We’re Gold Plating Labour’s Policy – Emma Burnell interviews Alex Sobel MP

It’s unusual for me to meet Alex Sobel dressed in a suit. Before he became an MP we were occasional gig buddies, and so I’m more used to the regulation jeans and T-shirt. But today, relaxing in his Parliamentary office, Alex looks every inch the MP.

One week from when this interview will be published, it will be Open Labour’s AGM and conference at which we will be launching the new pamphlet edited by myself and Allison Roche of Unison and with a Foreword by Alex. In it Open Labour lay out the options available to the Party over Europe and argue strongly in favour of staying in both the Customs Union and the Single Market.

A No Brainer for Labour

Alex argues that staying in the Single Market is a “No brainer” for Labour. “It wouldn’t challenge us, but would give us a whole load of benefits and it would ensure that the jobs we need would not be lost because of any transition period.”

In making these arguments, he sees this as a key part of Open Labour’s role in helping the Labour Party to “own the future” as he puts it. He wants to create space for Labour to look at the Customs Union and Single Market from a left perspective and the pamphlet and subsequent tour of events will help create that space. When asked about the differences between this approach and the leadership, Alex argues that Open Labour is “gold-plating the Labour Party’s policy.”

Open Culture

Alex is the highest profile of the Open Labour Executive, being also our sole representative in Parliament. He was a founder member and as such has done a lot of thinking about the role of Open Labour in the Party. He was inspired by the failure of the people around Ed Miliband to properly cohere into a group to keep Ed true to the politics he was elected on.

“It’s about having an open culture, of the Left being welcoming, and having debate and respecting other people’s opinions broadly on the left. It’s [also] about having credible, pragmatic, socialist positions and trusting people collectively rather than just entrusting all power and control to the state.”

“There’s a tendency for some on the left to believe too much in the overarching power of the state, to place all the levers in the hands of the state not in the hands of people collectively and that’s a problem.”

Genuinely New Politics

When asked if Open Labour is just another faction he laughs. His position is that we try not to be factional in some of the old ways. It doesn’t matter what you call it “the new politics strikes me as very much the old politics just run by a different faction.” He argues that for the new politics to work it has to be genuinely new.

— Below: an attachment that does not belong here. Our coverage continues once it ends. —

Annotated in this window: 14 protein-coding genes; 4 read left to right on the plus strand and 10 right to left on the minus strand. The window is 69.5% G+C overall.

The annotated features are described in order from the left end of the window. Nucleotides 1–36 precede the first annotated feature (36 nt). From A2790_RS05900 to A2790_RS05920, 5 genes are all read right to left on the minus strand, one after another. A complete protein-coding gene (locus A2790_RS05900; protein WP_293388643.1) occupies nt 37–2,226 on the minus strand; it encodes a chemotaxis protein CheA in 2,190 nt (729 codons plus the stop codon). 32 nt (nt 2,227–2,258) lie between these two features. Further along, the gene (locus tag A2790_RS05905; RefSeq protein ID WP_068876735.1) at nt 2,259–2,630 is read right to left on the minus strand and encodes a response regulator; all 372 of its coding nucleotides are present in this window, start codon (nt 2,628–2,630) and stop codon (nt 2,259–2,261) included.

For example on the NEC. Open Labour are championing the veteran left winger Ann Black. But as Alex says “I’ll support and vote for Ann Black for the NEC without a doubt. But I’ve got nine other votes.”

“The new politics should be about stepping back and voting for a candidate or range of candidates who most closely represent your personal political positions, your view about party culture, your view about where the Party should be heading… Just having two slates for everything is usually detrimental to the Party. What we need is diversity and pluralism.”

Shaping the Future

Like most party members it is the fight against inequality that brought Alex to Labour. But he likes to approach this fight at what he calls “A layer above”.

“For me, it’s about how we shape the future, how our generation shapes the planet. So we need to look at societal threats – not just inequality – much more broadly. To be honest, irrespective of what we do on Universal Credit now, if we don’t think about climate change, that won’t really make any difference.”

This long-term approach informs Alex’s priorities as an MP. He is also reflective of some of the mistakes that New Labour made in office. “[We] never replaced industrial jobs lost and we need to have a strategy to do that… and a lot of those could be related to climate change.”

He also argues for better infrastructure –, especially in the North. As he says “If you have HS3 and can get from Leeds to Manchester in 20 minutes, that changes your complete ability to get a job in those two cities, between them or around them.”

Trusting Communities

Alex’s approach to policy is similar to his approach to Open Labour. It reflects the Corbyn mantra of putting economic power back into the hands of the many. But equally has to be about “trusting people rather than the state or capital” with that power.

That would be a new politics indeed.

Emma Burnell and Alex Sobel will both be appearing at the Open Labour Conference on 23rd June 2018. tickets are still available here.

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